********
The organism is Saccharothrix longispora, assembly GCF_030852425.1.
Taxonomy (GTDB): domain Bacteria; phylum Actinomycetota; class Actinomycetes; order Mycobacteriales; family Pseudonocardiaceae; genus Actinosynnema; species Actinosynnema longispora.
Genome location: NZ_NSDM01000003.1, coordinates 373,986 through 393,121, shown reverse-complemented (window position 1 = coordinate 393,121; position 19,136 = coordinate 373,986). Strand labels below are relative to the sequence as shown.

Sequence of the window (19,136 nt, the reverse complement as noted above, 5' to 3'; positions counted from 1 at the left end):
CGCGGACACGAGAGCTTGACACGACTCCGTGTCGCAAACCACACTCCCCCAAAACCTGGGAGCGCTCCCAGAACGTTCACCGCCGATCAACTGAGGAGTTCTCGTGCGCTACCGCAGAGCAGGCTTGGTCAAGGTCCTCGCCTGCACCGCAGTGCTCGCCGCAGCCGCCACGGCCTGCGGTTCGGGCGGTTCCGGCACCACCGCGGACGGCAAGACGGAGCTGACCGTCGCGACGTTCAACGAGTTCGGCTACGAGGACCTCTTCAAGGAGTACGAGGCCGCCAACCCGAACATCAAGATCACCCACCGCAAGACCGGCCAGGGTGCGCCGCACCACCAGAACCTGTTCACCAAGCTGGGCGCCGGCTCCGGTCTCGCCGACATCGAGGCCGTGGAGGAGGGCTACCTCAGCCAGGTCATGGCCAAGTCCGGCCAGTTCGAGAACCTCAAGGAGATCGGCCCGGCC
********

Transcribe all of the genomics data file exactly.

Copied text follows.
The organism is Saccharothrix longispora, assembly GCF_030852425.1.
Taxonomy (GTDB): domain Bacteria; phylum Actinomycetota; class Actinomycetes; order Mycobacteriales; family Pseudonocardiaceae; genus Actinosynnema; species Actinosynnema longispora.
Genome location: NZ_NSDM01000003.1, coordinates 373,986 through 393,121, shown reverse-complemented (window position 1 = coordinate 393,121; position 19,136 = coordinate 373,986). Strand labels below are relative to the sequence as shown.

Sequence of the window (19,136 nt, the reverse complement as noted above, 5' to 3'; positions counted from 1 at the left end):
CGCGGACACGAGAGCTTGACACGACTCCGTGTCGCAAACCACACTCCCCCAAAACCTGGGAGCGCTCCCAGAACGTTCACCGCCGATCAACTGAGGAGTTCTCGTGCGCTACCGCAGAGCAGGCTTGGTCAAGGTCCTCGCCTGCACCGCAGTGCTCGCCGCAGCCGCCACGGCCTGCGGTTCGGGCGGTTCCGGCACCACCGCGGACGGCAAGACGGAGCTGACCGTCGCGACGTTCAACGAGTTCGGCTACGAGGACCTCTTCAAGGAGTACGAGGCCGCCAACCCGAACATCAAGATCACCCACCGCAAGACCGGCCAGGGTGCGCCGCACCACCAGAACCTGTTCACCAAGCTGGGCGCCGGCTCCGGTCTCGCCGACATCGAGGCCGTGGAGGAGGGCTACCTCAGCCAGGTCATGGCCAAGTCCGGCCAGTTCGAGAACCTCAAGGAGATCGGCCCGGCC